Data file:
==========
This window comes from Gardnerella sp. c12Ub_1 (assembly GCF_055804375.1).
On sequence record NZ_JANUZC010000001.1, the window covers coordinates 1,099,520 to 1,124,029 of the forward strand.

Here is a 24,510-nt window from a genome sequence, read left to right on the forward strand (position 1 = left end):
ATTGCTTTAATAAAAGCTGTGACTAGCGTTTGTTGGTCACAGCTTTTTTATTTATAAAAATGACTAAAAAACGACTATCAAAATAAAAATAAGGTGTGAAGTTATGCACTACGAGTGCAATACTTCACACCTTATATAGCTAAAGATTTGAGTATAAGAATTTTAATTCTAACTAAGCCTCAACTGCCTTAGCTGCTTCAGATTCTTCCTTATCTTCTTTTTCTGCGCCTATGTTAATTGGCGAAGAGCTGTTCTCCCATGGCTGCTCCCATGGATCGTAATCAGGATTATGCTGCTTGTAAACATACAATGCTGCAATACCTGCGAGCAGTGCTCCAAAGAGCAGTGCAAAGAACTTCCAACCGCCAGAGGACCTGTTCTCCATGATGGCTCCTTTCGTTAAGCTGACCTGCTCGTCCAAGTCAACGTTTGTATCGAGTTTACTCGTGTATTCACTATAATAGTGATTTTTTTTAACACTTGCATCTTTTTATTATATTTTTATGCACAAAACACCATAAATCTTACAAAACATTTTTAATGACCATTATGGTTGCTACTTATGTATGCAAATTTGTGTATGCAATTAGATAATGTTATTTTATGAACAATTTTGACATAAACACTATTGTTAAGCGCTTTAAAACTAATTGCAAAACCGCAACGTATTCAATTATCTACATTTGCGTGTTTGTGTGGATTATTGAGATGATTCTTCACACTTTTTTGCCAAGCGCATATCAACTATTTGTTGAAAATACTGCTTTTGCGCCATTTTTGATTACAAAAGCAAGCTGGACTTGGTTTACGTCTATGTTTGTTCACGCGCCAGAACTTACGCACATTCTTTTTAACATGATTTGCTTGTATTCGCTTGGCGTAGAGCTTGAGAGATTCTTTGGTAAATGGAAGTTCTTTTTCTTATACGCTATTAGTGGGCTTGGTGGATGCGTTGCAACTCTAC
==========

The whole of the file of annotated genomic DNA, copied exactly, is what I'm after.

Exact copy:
This window comes from Gardnerella sp. c12Ub_1 (assembly GCF_055804375.1).
On sequence record NZ_JANUZC010000001.1, the window covers coordinates 1,099,520 to 1,124,029 of the forward strand.

Here is a 24,510-nt window from a genome sequence, read left to right on the forward strand (position 1 = left end):
ATTGCTTTAATAAAAGCTGTGACTAGCGTTTGTTGGTCACAGCTTTTTTATTTATAAAAATGACTAAAAAACGACTATCAAAATAAAAATAAGGTGTGAAGTTATGCACTACGAGTGCAATACTTCACACCTTATATAGCTAAAGATTTGAGTATAAGAATTTTAATTCTAACTAAGCCTCAACTGCCTTAGCTGCTTCAGATTCTTCCTTATCTTCTTTTTCTGCGCCTATGTTAATTGGCGAAGAGCTGTTCTCCCATGGCTGCTCCCATGGATCGTAATCAGGATTATGCTGCTTGTAAACATACAATGCTGCAATACCTGCGAGCAGTGCTCCAAAGAGCAGTGCAAAGAACTTCCAACCGCCAGAGGACCTGTTCTCCATGATGGCTCCTTTCGTTAAGCTGACCTGCTCGTCCAAGTCAACGTTTGTATCGAGTTTACTCGTGTATTCACTATAATAGTGATTTTTTTTAACACTTGCATCTTTTTATTATATTTTTATGCACAAAACACCATAAATCTTACAAAACATTTTTAATGACCATTATGGTTGCTACTTATGTATGCAAATTTGTGTATGCAATTAGATAATGTTATTTTATGAACAATTTTGACATAAACACTATTGTTAAGCGCTTTAAAACTAATTGCAAAACCGCAACGTATTCAATTATCTACATTTGCGTGTTTGTGTGGATTATTGAGATGATTCTTCACACTTTTTTGCCAAGCGCATATCAACTATTTGTTGAAAATACTGCTTTTGCGCCATTTTTGATTACAAAAGCAAGCTGGACTTGGTTTACGTCTATGTTTGTTCACGCGCCAGAACTTACGCACATTCTTTTTAACATGATTTGCTTGTATTCGCTTGGCGTAGAGCTTGAGAGATTCTTTGGTAAATGGAAGTTCTTTTTCTTATACGCTATTAGTGGGCTTGGTGGATGCGTTGCAACTCTAC